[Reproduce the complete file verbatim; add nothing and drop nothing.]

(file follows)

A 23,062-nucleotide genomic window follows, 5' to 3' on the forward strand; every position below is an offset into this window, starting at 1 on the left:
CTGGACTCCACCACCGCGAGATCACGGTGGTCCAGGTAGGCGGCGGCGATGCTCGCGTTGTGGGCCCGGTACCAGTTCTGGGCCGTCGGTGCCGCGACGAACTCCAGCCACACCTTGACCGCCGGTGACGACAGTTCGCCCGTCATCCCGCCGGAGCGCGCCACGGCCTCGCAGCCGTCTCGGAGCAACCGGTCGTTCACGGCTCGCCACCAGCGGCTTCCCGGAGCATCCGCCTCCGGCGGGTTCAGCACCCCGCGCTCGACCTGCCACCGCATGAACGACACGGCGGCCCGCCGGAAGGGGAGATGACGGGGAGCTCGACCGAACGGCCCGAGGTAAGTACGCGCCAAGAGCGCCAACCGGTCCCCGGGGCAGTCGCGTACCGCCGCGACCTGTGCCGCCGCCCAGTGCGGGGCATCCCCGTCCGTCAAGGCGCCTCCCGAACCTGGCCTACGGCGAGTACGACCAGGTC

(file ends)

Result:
A 23,062-nucleotide genomic window follows, 5' to 3' on the forward strand; every position below is an offset into this window, starting at 1 on the left:
CTGGACTCCACCACCGCGAGATCACGGTGGTCCAGGTAGGCGGCGGCGATGCTCGCGTTGTGGGCCCGGTACCAGTTCTGGGCCGTCGGTGCCGCGACGAACTCCAGCCACACCTTGACCGCCGGTGACGACAGTTCGCCCGTCATCCCGCCGGAGCGCGCCACGGCCTCGCAGCCGTCTCGGAGCAACCGGTCGTTCACGGCTCGCCACCAGCGGCTTCCCGGAGCATCCGCCTCCGGCGGGTTCAGCACCCCGCGCTCGACCTGCCACCGCATGAACGACACGGCGGCCCGCCGGAAGGGGAGATGACGGGGAGCTCGACCGAACGGCCCGAGGTAAGTACGCGCCAAGAGCGCCAACCGGTCCCCGGGGCAGTCGCGTACCGCCGCGACCTGTGCCGCCGCCCAGTGCGGGGCATCCCCGTCCGTCAAGGCGCCTCCCGAACCTGGCCTACGGCGAGTACGACCAGGTC